Real heroes came from hometowns across U.S.
Battling sub-zero temperatures and an enemy outnumbering them 20 plus to one, they managed to survive the Battle of Chosin Reservoir despite taking some 15,000 casualties. At the Imjin River and Kapyong, they blunted an offensive by 700,000 Chinese. They distinguished themselves at battles whose names have become iconic-Heartbreak Ridge-Old Baldy-Porkchop Hill. They are the Marines and Army infantrymen whose incredible valor in the face of often overwhelming odds prevented a Communist takeover of South Korea.
The price paid with American blood for the preservation of the small democratic state was substantial; 36,940 deaths; 92,134 wounded; 3,737 MIAs. The enemy losses numbered an estimated half million troops. While many local communities suffered losses, one in particular was hard hit. My hometown, Little Falls. Our city of less than 9,000 lost five men: Clifton Avery, Walter Bobak, William Grogan, Thomas Ochar and Milan Mosny.
The latter’s death was particularly poignant to my friends and me because his brother, Danny, was a classmate. The six Mosny brothers were an institution in the community not only for their prowess on the basketball court, but for their values, citizenship and scholarship. While I didn’t know Milan personally, along with everyone else growing up in the late ’40s and ’50s, I knew of him. Milan Mosny might have been the finest role model ever to graduate from the “purple and white.”
At the end of an exemplary high school career replete with numerous accomplishments (athletic and extracurricular), Milan gave his valedictory address and headed to West Point to join the Class of ’49.There, his record was no less stellar; high scorer of the A-Squad hoopsters, letterman in baseball and cross country, upper-third in his class, Modern Language prize winner in French, etc. He went on to earn his wings as a F86D fighter pilot, honing his skills to the extent that in the words of his commanding officer, “Mo was one of the most promising officers I have known. His Academy background and his flying ability were great assets, but secondary to the man he was.”
According to those in the know, the sky was the limit as far as his future was concerned. Ironically, it was in the sky that the life of this exceptional young man was ended. On January 6, 1955 in Japan during a night intercept training exercise, Milan and his co-pilot were killed in a mid-air collision with another jet.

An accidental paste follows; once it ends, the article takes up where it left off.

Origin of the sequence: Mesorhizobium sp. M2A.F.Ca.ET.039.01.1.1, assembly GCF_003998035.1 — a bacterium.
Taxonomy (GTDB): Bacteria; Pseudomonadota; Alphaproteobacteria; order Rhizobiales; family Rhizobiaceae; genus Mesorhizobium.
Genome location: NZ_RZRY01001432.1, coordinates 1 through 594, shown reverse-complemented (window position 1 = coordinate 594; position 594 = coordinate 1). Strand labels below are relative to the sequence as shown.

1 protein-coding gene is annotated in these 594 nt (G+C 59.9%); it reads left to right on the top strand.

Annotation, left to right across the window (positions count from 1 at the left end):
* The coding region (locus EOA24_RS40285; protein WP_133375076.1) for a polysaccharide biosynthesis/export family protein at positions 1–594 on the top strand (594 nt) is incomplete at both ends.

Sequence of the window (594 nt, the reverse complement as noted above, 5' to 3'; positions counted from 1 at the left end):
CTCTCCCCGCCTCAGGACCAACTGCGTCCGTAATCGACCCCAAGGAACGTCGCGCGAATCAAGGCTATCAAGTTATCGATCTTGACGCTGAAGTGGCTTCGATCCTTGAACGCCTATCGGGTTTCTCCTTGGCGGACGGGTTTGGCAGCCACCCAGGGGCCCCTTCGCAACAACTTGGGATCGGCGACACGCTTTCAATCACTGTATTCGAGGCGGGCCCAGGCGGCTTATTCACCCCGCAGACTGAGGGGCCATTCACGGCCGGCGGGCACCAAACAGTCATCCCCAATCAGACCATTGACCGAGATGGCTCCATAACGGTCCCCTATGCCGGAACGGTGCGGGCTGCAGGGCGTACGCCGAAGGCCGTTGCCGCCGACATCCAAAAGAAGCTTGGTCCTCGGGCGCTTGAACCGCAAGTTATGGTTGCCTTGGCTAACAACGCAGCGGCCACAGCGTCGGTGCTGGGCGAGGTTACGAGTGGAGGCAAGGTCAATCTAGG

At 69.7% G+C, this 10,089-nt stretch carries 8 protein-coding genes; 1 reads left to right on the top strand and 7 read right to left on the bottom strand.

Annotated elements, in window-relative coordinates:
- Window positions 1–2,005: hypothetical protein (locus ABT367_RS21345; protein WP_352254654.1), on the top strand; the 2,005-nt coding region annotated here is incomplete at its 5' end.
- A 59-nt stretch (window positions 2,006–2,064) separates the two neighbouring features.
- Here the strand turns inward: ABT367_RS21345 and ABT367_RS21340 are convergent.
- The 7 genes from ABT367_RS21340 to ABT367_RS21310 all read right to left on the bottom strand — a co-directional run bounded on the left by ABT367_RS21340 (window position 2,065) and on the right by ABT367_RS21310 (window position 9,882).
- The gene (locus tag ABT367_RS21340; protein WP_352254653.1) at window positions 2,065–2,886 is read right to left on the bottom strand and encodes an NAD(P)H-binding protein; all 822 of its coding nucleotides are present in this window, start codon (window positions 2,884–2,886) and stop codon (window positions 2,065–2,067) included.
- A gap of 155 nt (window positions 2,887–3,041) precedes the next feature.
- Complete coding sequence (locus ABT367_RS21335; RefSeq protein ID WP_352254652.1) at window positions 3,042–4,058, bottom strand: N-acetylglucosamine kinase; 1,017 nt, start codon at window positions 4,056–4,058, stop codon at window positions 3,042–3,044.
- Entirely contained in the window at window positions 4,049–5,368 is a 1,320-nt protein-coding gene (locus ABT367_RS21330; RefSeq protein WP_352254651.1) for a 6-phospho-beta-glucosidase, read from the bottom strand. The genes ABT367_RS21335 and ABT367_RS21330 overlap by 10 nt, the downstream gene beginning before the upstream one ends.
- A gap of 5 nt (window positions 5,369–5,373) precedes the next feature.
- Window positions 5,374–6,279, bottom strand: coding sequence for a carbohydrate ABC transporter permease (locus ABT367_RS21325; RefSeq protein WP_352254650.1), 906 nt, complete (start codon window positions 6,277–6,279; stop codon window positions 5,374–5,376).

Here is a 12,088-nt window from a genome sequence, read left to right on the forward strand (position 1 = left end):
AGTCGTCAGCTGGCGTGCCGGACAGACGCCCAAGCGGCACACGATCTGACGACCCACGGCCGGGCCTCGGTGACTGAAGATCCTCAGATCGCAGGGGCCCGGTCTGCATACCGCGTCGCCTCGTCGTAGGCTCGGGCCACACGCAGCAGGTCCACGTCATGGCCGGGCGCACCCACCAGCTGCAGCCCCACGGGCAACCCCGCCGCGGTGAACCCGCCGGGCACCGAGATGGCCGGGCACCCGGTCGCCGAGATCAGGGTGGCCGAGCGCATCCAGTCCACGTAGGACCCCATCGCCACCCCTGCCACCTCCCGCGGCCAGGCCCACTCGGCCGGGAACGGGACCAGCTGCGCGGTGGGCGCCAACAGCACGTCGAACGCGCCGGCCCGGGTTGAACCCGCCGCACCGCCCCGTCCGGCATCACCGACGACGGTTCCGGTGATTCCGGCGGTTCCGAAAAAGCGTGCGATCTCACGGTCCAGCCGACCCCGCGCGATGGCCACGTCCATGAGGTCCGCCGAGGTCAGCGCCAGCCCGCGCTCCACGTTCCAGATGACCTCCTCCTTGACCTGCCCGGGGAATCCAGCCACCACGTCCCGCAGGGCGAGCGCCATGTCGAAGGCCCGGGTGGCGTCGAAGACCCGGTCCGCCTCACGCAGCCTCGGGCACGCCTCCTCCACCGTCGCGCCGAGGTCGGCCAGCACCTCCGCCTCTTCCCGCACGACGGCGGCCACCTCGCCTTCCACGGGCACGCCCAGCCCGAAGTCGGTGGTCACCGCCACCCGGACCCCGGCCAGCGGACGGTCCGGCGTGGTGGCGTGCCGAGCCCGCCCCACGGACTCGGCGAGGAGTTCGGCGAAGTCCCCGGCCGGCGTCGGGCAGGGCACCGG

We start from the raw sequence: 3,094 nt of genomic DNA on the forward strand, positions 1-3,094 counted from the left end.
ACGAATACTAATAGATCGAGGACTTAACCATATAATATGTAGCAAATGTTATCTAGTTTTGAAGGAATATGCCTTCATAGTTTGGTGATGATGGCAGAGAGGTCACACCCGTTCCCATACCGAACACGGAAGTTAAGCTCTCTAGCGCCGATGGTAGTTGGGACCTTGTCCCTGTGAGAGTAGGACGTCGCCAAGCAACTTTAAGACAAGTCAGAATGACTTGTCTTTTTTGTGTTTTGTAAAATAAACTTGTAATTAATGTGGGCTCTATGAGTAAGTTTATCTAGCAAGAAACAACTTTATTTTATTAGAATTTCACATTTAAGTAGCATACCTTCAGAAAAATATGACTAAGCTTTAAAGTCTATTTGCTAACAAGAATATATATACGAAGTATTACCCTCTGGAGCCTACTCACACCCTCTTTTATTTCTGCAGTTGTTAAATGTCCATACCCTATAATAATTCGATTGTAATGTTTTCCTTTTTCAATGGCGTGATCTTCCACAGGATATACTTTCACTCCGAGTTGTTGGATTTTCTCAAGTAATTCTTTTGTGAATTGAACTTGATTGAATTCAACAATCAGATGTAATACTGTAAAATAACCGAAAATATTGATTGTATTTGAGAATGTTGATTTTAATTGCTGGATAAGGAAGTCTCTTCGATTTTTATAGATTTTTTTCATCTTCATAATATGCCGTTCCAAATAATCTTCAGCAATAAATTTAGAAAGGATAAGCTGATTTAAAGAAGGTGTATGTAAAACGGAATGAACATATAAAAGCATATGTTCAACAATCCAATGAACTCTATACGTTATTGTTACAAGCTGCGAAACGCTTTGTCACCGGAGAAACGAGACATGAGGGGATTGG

It seems that memories of the Captain and four other men previously mentioned faded with the passing years until known only by a handful of residents. This phenomenon is commonplace. It’s not that people don’t care about those who were lost during our many wars; it’s that they haven’t been reminded not to forget. On May 12, the people of Little Falls were reminded thanks to several high school students who conducted a food drive while wearing t-shirts with the names Avery, Bobak, Grogan, Ochar and Mosny prominently displayed. They collected nearly 1,500 items of food and $168 for the local pantry. Along with their peers from Mohawk and Frankfort who conducted similar drives (honored Marine Cpl. David Mills and SSgt. John LaPolla respectively-both KIA in Vietnam), the students introduced another dimension regarding how Memorial Day can be observed. We can honor our heroes by doing something in their memories to improve the quality of life of their hometowns.
Earlier, I wrote that Milan Mosny would make a great role model. I mean, what parents wouldn’t want their children to possess his attributes; integrity-strong work ethic-responsibilty-respectfulness-compassion-humility-patriotic. That said, might I suggest that any of us looking for role models need look no further than our own communities; their names are etched in stone on the memorials which remain lasting testimonies to their indomitable spirit, their unimpeachable character and their willingness to give their all for their country.
God bless and keep them always.
Ray Lenarcic is a 1965 State University of New York at Fredonia graduate and is a resident of Herkimer.